By Keiter CPAs
By Coleen Moore | Marketing Communications Specialist | Keiter
Recently, Keiter hosted a panel discussion focusing on RVA’s women entrepreneurs. Our panelists included Susan Johnson, founder and chief executive officer of BizCents; Kim Mahan, founder and chief executive officer of Maxx Potential; and Ryann Lofchie, chief executive officer of The Frontier Project and Frontier Academy. Each of the panelists shared their unique and inspiring stories of how they began their business, successes and failures, and business tips for new entrepreneurs.
In this article, we feature highlights of comments from our panelist, Ryann Lofchie, chief executive officer of The Frontier Project, a creative consulting firm that specializes in guiding organizations through change. With Ryann’s vision, determination, and passion, The Frontier Project has grown from one business line to an entire portfolio—and was recognized as one of the top 50 fastest growing companies by the Virginia Chamber of Commerce.
Q: There is a stereotype that women are risk adverse. Obviously, our panelists, and many women entrepreneurs in RVA and across the country, are proof that this incorrect.
Would you discuss the importance of taking risks—being flexible strategically in meeting your goals and growing your company?
A: I actually had the opportunity to do some research into this topic from a consulting engagement here at The Frontier Project. Women are not generally risk adverse—however, we tend to approach risk or problems differently than men. Our preference is to collect opinions and advice before making a decision.
Personally, I’m not risk adverse at all but I take a more conservative approach when deciding to move in a new business direction or hiring new people, for example. My approach has always been to take smart risks. So for me, that means I work really hard to ensure the company has a firm financial foundation. As long as our foundation is sound, we can explore new services or business offerings without jeopardizing the company as a whole. For example, we designed healthcare consulting services and invested time and resources trying to get it off the ground. We were passionate about this new business line and focused on its success. It turned out that the timing for it was off and healthcare companies were just not interested. We had to close the door on our idea which was unfortunate but our business as a whole was not affected.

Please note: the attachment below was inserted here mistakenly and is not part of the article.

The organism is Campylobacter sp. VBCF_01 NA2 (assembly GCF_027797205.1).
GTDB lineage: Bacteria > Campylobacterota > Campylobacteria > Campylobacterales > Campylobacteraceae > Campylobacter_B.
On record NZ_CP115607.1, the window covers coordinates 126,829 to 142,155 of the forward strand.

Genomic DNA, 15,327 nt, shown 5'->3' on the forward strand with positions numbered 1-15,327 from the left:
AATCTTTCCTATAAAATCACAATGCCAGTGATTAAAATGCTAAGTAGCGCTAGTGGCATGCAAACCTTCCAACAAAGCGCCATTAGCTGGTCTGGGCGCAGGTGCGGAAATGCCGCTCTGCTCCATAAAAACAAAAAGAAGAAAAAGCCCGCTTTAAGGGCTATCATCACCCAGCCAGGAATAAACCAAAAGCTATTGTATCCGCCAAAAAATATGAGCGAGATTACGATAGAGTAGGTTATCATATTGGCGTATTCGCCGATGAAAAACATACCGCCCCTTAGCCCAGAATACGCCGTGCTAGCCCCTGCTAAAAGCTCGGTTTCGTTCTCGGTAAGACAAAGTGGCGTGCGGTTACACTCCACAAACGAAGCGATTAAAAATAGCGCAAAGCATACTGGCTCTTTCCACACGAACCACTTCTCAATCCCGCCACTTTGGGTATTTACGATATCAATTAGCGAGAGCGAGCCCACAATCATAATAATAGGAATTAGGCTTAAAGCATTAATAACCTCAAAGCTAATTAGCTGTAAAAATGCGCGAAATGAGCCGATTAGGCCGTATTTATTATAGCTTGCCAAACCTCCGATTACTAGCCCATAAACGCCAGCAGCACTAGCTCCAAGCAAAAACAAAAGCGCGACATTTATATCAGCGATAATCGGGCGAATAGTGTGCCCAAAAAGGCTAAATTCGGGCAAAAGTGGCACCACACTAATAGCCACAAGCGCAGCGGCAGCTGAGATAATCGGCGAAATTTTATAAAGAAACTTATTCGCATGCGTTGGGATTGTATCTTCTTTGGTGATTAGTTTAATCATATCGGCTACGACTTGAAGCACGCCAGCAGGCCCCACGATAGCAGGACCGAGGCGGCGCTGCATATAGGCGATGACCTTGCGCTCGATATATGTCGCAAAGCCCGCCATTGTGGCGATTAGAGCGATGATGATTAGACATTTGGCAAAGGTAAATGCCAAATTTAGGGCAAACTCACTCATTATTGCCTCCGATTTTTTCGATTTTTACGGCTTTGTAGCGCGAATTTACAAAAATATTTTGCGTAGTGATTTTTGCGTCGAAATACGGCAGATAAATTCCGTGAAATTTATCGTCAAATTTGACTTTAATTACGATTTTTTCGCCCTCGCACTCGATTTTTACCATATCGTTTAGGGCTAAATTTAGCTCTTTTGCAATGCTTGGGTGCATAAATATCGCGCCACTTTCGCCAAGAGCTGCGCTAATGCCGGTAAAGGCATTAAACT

I’m a firm believer that as an entrepreneur you need to take risks in order to thrive and survive. You’re going to make mistakes and that’s ok—learn from them. Keep your foundation strong and you’ll be able to balance the risk and opportunity.
Q: Raising capital is critical to the success of any new business startup or expansion.
Can you discuss your process to acquire capital and to what extent did any single factor drive your need for additional capital and influence the amount of capital you ultimately sought to raise?
A: Actually, I have not gone the route of a capital raise for The Frontier Project. For me, in my personal finances and my business finances, I prefer to avoid debt. When I took ownership of the company, it was struggling. My focus was to stay out of debt and grow the business so it could stand on its own. A capital raise was just not something I ever considered. We’re in a great place financially right now. I wouldn’t rule out funding in the future but it’s an area that I just haven’t explored at this point.
If you’re considering a capital raise, my advice would be to really educate yourself on how it works and the amount you truly need. And listen to your gut—on this subject and other business decisions. You know what is right for your business…follow your instincts.
Keiter is focused on supporting emerging businesses and their owners to successfully manage and grow their businesses. Interested in joining us for future EmergingRVA educational and networking events? Contact us. 804.747.0000 | firstname.lastname@example.org
About the Author
The information contained within this article is provided for informational purposes only and is current as of the date published. Online readers are advised not to act upon this information without seeking the service of a professional accountant, as this article is not a substitute for obtaining accounting, tax, or financial advice from a professional accountant.